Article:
A Healthy (and Profitable) Oasis in Philly’s Food Deserts

06 Oct, 2012

by Sarah Treuhaft, via Yes! Magazine

  Philadelphia's mayor, Michael Nutter, visits ShopRite after the opening of a new branch in Cheltenham, Pennsylvania. Photo by City of Philadelphia.Want proof that the goals of business and the needs of the most vulnerable can align? Meet Jeff Brown, fourth-generation grocer and owner of the 10-store ShopRite regional chain based in Philadelphia.

By mixing old-fashioned customer service with innovative new approaches, Brown is chipping away at the nation’s jobs challenge, starting in the communities hardest-hit by the financial crisis.

A second chance for ex-offenders

After being sentenced to jail for five years for selling drugs in his hometown of Lancaster, Pennsylvania, Louis Rivera was determined to turn his life around. An eighth-grade dropout, he spent his first year in prison preparing for and obtaining his GED. Upon release, he moved to Philadelphia and sent out dozens of resumes, hoping, at age 31, to secure the first real job of his life.

No employer responded. Louis was frustrated and scared. “I knew I could not go back to the life I had been leading,” he told me. “I needed a break.”

He walked down the street from his apartment to Jeff Brown’s ShopRite grocery store, where he had already applied online. He said to the hiring manager, “I’m not leaving here until you give me a job.” She laughed at his mix of pluck and desperation, and after listening to his story, gave him that break: a minimum-wage job in the seafood department.

Louis had gone to the right place. He did not know it at the time, but ShopRite is the only grocery-store chain in Philadelphia, and possibly in the nation, with an explicit focus on hiring ex-offenders. Jeff Brown explains that these employees are just as successful as a group compared to those without criminal records. “I have not seen evidence that the fears are true,” he says.

Brown believes his success with hiring ex-offenders is due to a strong partnership with a nonprofit workforce training organization, ABO Haven, that screens ex-offender candidates to find those who are a good match for the grocery’s culture, provides training in “soft skills” like how to be successful in a work environment, and then checks back in with the workers once they are on the jobs. From a profit perspective, hiring ex-offenders actually saves Brown money, since workforce-training dollars support the initial screening, training, and follow-up.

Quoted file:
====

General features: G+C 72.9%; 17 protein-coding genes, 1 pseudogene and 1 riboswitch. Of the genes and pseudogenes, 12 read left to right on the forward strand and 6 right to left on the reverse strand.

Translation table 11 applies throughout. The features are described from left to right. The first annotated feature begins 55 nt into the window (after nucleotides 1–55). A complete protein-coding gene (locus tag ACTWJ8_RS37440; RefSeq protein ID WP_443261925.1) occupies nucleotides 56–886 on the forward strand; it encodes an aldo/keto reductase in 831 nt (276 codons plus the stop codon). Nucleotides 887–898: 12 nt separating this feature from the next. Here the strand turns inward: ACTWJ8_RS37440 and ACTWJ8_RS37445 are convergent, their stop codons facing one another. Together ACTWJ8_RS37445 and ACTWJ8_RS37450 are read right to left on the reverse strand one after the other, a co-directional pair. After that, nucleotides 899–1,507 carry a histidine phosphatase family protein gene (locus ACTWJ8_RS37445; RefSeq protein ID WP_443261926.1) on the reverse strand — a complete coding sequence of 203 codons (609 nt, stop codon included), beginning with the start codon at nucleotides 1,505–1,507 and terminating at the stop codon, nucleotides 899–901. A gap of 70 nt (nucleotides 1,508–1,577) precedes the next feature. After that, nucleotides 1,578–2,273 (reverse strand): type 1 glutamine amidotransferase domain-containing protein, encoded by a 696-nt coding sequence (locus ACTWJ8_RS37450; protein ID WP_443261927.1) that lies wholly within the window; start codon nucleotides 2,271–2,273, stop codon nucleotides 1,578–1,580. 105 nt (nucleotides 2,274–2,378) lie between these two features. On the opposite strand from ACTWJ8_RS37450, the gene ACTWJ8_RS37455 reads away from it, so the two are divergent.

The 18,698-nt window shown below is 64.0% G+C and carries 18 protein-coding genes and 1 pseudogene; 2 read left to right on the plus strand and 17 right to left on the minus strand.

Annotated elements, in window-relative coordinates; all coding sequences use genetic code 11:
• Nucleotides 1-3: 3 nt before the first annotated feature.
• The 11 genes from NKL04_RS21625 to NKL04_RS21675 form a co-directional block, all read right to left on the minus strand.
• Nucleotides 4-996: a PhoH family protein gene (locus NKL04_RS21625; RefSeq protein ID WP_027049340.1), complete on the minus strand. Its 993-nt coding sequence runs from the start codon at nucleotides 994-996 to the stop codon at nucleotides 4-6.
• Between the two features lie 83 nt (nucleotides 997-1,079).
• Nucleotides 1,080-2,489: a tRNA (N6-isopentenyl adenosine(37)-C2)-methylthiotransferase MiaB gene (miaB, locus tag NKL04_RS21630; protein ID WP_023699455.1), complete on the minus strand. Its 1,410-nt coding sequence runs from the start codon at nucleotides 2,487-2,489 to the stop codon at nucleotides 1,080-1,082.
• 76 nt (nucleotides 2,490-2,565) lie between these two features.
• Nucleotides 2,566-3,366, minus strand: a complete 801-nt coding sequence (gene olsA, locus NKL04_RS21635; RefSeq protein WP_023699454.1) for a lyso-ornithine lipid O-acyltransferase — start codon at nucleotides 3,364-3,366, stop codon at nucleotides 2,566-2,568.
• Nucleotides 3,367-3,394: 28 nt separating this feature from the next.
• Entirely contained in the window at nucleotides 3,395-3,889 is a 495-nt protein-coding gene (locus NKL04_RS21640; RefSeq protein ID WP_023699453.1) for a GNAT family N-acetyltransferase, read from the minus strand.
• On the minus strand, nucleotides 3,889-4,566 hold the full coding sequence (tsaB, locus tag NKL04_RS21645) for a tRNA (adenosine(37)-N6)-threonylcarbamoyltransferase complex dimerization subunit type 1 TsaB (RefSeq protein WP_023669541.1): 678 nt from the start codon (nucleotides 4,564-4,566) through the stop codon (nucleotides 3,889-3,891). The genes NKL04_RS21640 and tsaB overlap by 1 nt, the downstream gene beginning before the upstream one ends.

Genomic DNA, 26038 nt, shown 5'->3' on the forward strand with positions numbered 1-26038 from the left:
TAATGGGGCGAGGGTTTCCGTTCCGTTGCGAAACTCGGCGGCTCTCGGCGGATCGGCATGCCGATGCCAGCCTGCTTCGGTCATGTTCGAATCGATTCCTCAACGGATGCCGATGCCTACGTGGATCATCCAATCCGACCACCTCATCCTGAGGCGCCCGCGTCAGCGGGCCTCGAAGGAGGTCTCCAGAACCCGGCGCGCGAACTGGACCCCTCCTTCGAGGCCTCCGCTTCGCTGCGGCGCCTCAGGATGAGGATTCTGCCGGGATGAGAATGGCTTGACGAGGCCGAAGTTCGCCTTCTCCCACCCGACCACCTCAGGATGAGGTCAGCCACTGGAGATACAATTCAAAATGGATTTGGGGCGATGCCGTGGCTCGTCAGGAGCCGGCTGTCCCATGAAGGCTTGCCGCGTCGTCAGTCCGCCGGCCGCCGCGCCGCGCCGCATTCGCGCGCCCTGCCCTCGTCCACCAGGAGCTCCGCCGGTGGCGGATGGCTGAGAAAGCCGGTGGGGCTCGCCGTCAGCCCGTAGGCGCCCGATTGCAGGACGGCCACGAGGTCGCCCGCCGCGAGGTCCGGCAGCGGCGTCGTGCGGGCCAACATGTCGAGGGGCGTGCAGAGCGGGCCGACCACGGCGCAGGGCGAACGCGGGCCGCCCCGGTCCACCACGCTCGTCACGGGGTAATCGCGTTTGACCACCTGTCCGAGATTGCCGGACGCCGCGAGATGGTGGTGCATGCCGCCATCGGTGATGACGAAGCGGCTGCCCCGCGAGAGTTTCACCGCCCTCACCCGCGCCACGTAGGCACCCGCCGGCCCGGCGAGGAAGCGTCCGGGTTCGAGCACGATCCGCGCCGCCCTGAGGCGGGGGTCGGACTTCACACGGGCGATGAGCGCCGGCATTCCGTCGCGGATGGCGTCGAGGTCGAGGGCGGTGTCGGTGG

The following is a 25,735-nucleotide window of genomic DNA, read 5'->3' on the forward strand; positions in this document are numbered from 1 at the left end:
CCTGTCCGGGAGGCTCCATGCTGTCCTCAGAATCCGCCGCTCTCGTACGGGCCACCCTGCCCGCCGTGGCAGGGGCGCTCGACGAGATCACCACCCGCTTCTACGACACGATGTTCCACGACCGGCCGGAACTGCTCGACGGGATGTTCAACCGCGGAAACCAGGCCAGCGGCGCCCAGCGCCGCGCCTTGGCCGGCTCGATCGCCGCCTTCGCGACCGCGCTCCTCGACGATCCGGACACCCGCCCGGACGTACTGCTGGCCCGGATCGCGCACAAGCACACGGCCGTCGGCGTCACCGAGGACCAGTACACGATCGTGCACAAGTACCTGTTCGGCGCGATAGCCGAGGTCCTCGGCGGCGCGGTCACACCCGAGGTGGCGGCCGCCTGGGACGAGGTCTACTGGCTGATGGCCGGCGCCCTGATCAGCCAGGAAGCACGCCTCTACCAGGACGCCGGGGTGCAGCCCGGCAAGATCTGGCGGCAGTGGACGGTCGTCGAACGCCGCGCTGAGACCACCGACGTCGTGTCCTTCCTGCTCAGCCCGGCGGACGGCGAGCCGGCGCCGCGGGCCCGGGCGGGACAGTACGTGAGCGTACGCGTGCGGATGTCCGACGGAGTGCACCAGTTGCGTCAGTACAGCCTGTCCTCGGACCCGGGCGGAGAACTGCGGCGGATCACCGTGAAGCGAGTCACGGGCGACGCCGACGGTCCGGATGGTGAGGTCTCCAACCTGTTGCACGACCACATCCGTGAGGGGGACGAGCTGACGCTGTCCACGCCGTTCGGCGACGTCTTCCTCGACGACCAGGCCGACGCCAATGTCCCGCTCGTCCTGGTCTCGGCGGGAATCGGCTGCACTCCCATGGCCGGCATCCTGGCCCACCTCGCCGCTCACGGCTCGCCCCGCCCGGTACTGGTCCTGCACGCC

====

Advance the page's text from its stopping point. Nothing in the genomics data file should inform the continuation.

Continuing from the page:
Four years and three promotions later, Louis is a model of the type of upward mobility that is on the wane in America. As assistant store manager, he brings home $53,000 per year plus benefits. He has been able to provide for his fiancée and three children, and now owns a home and two cars. He plans to stay with the company, and hopes to become a store manager one day.

Greening food deserts

Brown is also one of the first grocers to recognize the profitability of opening large grocery stores in underinvested low-income communities and communities of color, which other retailers have fled or avoided. Six of Brown’s stores are located in areas that were “food deserts” before he opened his doors: low-income neighborhoods without grocery stores or other healthy food retailers. Food-desert neighborhoods tend to have higher rates of diet-related health problems like obesity and diabetes.

One of those stores is located in West Philadelphia’s Parkside neighborhood. An African-American community of about 100,000, Parkside went without a supermarket for nearly three decades.

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